C. Petitioner's Use of Artwork Lent by the University
The lease agreement between petitioner and the University restricts to the Building the use of all leased artwork, furniture, and fixtures. Respondent contends that this restriction unduly limits petitioner's operations.
We disagree. The terms of the lease agreement are somewhat restricting, but the lease agreement expires after 3 years. Moreover, respondent concedes that displaying artwork on loan is a common practice of museums. Respondent further concedes that petitioner is not paying the University an excessive amount for its use of the artwork. In fact, petitioner is not paying the University anything for its use of the artwork. Based on these facts, we conclude that the lease agreement does not confer an impermissible private benefit on the University.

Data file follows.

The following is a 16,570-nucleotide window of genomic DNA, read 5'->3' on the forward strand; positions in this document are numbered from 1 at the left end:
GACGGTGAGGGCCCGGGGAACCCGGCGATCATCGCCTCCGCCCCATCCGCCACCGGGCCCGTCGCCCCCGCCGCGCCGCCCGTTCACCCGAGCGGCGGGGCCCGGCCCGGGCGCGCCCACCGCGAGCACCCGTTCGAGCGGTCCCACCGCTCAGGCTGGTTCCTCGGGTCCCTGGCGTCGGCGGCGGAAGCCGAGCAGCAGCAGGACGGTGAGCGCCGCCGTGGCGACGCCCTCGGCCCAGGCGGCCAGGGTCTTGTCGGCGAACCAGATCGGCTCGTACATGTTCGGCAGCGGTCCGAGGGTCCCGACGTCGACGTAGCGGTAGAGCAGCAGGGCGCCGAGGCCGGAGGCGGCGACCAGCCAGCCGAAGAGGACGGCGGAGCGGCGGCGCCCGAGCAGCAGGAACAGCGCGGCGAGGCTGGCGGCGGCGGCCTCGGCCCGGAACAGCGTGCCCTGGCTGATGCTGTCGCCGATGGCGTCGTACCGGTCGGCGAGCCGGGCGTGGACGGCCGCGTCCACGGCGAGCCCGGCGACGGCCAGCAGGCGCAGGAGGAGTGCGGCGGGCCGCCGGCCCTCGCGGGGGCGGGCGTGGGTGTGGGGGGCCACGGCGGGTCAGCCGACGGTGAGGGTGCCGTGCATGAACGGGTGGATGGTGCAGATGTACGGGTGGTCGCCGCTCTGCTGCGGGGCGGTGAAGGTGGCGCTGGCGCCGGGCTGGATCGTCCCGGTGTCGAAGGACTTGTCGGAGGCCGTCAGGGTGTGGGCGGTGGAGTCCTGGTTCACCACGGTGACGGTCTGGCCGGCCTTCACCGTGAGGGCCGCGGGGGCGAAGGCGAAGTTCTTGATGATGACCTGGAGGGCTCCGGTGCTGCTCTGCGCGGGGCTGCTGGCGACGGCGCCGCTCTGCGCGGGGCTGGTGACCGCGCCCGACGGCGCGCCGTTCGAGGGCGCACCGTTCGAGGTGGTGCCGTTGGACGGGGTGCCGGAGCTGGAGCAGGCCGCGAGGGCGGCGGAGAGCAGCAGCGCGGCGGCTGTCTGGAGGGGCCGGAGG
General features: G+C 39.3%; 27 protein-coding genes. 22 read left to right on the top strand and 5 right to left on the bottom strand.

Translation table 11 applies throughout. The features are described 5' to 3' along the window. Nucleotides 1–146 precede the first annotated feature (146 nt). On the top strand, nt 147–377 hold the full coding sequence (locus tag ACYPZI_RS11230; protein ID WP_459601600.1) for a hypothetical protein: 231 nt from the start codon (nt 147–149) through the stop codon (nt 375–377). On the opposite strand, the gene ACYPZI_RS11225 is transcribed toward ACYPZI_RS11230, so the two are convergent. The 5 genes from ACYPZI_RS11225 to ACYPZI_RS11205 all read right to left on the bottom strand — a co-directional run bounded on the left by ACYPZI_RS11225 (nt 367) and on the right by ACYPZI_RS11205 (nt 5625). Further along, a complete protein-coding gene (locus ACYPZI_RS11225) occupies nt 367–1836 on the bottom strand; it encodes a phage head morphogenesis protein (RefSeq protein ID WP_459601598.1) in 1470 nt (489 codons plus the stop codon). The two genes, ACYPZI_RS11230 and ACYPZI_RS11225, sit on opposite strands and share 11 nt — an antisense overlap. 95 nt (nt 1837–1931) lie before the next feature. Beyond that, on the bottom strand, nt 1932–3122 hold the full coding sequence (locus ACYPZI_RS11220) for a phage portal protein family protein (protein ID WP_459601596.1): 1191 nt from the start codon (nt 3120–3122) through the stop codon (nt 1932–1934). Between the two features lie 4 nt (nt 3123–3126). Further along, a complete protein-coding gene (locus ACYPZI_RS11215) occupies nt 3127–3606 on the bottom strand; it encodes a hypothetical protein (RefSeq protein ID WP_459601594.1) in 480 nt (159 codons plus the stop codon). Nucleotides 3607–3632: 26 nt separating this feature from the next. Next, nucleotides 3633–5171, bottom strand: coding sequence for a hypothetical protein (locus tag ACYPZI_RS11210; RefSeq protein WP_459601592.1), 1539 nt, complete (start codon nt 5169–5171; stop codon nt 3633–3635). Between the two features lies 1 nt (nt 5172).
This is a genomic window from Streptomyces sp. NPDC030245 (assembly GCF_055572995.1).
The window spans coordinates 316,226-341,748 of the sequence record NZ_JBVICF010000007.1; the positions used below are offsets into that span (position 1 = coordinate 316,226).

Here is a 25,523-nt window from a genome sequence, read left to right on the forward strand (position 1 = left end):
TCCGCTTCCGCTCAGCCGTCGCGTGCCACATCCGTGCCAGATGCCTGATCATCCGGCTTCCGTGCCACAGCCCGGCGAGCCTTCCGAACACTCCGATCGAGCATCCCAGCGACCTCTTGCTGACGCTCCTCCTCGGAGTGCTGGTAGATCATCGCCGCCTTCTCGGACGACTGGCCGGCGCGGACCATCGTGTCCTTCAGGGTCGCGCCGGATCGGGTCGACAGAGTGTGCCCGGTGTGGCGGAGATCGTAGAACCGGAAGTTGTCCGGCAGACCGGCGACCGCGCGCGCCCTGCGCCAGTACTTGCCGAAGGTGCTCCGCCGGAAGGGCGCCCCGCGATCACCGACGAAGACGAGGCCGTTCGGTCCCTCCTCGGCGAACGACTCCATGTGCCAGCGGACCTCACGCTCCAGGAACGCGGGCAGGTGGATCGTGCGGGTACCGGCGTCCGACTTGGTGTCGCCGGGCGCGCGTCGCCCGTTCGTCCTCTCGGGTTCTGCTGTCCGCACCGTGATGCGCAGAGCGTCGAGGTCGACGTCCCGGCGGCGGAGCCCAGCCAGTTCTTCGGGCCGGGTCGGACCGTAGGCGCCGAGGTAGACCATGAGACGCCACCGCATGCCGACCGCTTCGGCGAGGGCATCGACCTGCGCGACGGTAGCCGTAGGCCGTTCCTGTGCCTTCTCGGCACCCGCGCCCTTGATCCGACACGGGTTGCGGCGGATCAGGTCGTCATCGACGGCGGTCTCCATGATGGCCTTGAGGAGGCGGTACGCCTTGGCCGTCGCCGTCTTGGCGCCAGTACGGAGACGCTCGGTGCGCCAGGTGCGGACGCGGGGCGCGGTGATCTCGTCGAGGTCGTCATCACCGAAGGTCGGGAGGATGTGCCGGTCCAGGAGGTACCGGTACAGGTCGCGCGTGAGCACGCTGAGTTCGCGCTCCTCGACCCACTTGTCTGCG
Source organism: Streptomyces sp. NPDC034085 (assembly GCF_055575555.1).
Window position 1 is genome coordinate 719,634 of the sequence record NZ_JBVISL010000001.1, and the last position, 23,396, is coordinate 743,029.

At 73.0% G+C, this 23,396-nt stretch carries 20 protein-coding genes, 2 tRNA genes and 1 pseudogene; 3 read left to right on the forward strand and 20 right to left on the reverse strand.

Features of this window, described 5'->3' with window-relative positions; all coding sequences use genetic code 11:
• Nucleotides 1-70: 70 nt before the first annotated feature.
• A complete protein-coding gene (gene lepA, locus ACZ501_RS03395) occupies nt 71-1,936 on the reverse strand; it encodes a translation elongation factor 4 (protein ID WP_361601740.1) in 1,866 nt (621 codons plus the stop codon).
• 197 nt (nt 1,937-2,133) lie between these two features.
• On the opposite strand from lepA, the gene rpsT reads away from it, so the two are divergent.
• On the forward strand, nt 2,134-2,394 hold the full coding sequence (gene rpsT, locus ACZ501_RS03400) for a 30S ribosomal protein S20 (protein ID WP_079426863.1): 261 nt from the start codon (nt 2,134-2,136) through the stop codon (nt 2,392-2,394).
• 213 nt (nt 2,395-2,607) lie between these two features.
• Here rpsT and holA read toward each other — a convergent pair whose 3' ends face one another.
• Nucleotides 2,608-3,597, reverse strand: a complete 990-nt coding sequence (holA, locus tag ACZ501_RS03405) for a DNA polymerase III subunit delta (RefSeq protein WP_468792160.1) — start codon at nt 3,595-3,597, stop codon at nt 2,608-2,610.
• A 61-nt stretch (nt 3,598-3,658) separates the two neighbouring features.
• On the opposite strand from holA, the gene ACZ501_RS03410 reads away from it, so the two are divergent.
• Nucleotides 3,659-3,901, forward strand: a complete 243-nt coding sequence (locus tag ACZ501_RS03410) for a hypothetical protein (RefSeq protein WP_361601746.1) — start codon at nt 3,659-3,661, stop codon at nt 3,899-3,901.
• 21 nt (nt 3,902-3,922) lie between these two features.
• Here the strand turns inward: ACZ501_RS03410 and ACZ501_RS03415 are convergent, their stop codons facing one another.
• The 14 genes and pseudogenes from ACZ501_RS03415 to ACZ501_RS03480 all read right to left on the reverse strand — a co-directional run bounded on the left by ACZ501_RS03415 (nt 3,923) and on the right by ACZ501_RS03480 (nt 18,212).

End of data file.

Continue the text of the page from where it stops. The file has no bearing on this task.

D. Excessive Control
Respondent contends that persons on petitioner's board of directors who are affiliated with the University will manage petitioner for the purpose of benefiting the University. There are no bright-line standards that address the effect on exempt status, if any, of overlapping boards of directors. In Rev. Rul. 66-358, 1966-2 C.B. 218, the Commissioner concluded that a nonprofit organization spun off from a taxable corporation was tax exempt even though the nonprofit organization's directors consisted of the taxable corporation's officers. Thus, the Commissioner has recognized that overlapping boards of directors do not automatically prevent an organization from qualifying for exempt status.